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ISLAMABAD: Thirty-five high-ranking officials of the Pakistan Steel Mills and several associated trading companies have, in the past five years, been involved in more than 20 cases of corruption, misappropriation and other irregularities, the Senate learnt on Wednesday.

Minister for Production Anwar Ali Cheema informed the Senate that the largest number of cases of corruption and irregularities were registered against Mueen Aftab Shaikh, the former PSM chairman, who faces six cases, and former PSM director, Sameen Asghar, who faces more than eight cases. However, Mr Shaikh and Mr Asghar were charged together in most of the cases.

According to the Forensic Accountancy of PSM 2008-09 and 2010-11, both Mr Shaikh and Mr Asghar had been involved in irregular purchase and procurement of 40,000 to 50,000 mega tons of coal and metallurgical coke, along with other raw materials, at ‘highly’ inflated prices from various suppliers.

They are also implicated in the irregular award of sale contracts and mismanagement of products. Separate charges have been registered against the two concerning sale arrangements for PSM products and various finished items.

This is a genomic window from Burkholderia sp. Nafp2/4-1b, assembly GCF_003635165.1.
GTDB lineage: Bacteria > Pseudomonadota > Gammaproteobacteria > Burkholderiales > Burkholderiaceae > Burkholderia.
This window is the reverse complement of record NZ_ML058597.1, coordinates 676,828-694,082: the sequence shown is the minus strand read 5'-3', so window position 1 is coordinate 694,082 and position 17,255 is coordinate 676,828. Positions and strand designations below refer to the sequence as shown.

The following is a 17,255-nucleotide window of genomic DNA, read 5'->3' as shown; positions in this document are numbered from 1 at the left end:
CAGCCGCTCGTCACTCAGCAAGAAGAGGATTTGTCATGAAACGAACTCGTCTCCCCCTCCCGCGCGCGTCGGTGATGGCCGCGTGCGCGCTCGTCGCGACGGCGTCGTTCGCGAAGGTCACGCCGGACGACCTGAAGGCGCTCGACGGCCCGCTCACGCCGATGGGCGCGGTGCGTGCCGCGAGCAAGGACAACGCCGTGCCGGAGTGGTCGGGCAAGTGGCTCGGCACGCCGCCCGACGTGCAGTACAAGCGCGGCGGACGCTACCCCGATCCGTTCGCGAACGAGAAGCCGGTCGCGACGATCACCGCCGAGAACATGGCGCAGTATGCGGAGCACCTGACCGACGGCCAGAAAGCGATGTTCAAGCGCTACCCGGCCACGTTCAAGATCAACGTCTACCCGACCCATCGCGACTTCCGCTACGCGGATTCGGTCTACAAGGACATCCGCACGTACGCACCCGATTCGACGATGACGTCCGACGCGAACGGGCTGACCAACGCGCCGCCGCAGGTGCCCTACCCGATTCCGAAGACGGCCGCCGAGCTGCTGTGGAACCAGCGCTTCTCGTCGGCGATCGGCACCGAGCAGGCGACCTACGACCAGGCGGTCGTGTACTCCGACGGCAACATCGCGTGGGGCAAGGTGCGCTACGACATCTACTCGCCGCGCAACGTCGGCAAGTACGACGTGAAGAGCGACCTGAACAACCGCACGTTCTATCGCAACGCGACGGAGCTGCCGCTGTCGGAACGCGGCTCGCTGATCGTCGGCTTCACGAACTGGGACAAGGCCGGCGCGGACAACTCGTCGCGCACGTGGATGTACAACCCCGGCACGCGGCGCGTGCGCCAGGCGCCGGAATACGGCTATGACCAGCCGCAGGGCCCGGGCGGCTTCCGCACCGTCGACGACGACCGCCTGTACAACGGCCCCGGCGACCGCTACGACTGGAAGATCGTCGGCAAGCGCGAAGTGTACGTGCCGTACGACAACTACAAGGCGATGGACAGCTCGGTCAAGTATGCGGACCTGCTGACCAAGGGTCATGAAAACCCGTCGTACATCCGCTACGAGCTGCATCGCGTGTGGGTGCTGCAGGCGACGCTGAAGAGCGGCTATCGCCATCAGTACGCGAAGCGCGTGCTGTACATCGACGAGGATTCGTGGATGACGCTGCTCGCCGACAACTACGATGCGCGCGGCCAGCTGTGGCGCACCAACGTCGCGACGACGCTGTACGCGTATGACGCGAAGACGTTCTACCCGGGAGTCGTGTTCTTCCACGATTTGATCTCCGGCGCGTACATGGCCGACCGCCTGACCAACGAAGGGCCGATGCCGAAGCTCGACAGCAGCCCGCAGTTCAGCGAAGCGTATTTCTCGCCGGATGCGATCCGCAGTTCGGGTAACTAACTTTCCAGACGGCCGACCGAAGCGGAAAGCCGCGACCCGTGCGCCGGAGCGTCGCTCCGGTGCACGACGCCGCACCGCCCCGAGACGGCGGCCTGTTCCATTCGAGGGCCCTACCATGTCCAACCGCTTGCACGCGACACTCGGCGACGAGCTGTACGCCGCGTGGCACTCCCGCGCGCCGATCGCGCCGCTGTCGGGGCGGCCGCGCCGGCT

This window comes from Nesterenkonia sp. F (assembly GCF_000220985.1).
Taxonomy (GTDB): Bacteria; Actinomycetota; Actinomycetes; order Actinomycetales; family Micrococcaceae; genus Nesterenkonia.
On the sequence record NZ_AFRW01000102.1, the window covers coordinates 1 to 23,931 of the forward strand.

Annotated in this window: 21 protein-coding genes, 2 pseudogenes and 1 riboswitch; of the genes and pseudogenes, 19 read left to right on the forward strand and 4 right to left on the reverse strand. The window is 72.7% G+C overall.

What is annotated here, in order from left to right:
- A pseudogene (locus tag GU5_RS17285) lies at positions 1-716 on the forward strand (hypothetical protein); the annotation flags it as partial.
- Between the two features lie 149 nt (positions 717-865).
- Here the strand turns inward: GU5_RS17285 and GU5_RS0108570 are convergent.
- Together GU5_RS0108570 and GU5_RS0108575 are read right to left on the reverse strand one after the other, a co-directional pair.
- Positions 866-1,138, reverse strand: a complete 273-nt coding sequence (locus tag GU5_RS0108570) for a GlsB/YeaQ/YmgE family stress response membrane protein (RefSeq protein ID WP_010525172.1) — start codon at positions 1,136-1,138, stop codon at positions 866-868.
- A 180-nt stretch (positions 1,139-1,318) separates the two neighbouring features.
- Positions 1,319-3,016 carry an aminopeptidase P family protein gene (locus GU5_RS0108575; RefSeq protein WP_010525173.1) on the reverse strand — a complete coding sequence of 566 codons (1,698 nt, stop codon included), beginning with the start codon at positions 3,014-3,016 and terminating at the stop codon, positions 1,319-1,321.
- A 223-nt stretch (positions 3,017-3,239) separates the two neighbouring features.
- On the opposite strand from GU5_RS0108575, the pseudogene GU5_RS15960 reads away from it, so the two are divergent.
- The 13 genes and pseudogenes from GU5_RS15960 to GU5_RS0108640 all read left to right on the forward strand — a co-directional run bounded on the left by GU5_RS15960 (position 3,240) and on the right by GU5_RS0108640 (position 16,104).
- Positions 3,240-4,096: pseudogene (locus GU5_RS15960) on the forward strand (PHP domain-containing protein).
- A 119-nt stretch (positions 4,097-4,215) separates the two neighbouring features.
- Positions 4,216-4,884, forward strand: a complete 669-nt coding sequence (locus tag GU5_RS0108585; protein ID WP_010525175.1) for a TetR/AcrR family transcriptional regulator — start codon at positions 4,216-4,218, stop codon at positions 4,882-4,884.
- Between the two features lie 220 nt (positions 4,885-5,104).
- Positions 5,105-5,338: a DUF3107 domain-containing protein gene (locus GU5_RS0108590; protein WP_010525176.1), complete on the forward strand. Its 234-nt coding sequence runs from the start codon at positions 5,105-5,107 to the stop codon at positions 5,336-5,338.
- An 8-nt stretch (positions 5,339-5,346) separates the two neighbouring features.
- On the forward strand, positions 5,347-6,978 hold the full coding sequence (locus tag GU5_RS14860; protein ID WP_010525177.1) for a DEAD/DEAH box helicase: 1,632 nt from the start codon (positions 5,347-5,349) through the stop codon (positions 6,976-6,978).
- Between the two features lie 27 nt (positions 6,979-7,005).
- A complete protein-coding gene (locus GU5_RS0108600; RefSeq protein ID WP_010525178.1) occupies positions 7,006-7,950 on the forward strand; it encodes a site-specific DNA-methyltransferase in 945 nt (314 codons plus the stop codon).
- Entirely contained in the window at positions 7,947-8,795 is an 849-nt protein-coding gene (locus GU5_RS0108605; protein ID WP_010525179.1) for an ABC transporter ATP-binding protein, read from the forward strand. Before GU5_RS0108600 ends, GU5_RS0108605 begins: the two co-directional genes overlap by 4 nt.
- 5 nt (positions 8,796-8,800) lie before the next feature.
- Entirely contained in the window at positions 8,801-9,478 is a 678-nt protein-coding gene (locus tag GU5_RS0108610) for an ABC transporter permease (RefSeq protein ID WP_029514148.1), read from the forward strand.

Mr Shaikh is already under trial for the charges against him, Mr Cheema explained.

Because Mr Asghar is a federal official, the FIRs registered against him are referred to the government’s Establishment Division for disciplinary action.

The PSM general manager, Mohammad Masood, was charged in 2009 with three cases of mismanagement of production items, and found guilty in all the three.

Investigation into the irregularities at PSM revealed that nine other officials were not guilty of the acts they had been charged with.

In 2010, however, FIRs were registered against eight trading companies, alleging that the companies were favoured in violation of the industry’s rules and regulations, and those cases are still pending.

In response to a question from Senator Mohammad Talha Mehmood, of the JUI, Mr Cheema clarified that the PSM's accounts were regularly audited.

“The auditors have given us reports between 2007-08 and 2010-11, detailing irregularities and corruption,” he said.

Holding a file containing names of the senior officials facing the charges, he said that “necessary actions” had been taken against the personnel involved.

Despite the auditing, however, the senators were told that several questions remain unanswered.

“No one has been held responsible for the loss of Rs7.15 billion from the sale of steel products below their price,” said the minister for production.

Similarly, the extension of a free credit facility to selective dealers caused the PSM a loss of Rs664.6 million, and the company lost a further Rs4.025 million in awarding a contract for the sale of waste material.

In fiscal 2008-09, material losses at the PSM cost the company Rs158.8 million, and there were separate financial losses totalling over three million rupees.

All these cases remain unresolved. In some of these cases, the personnel involved had retired before investigations began, while some had died.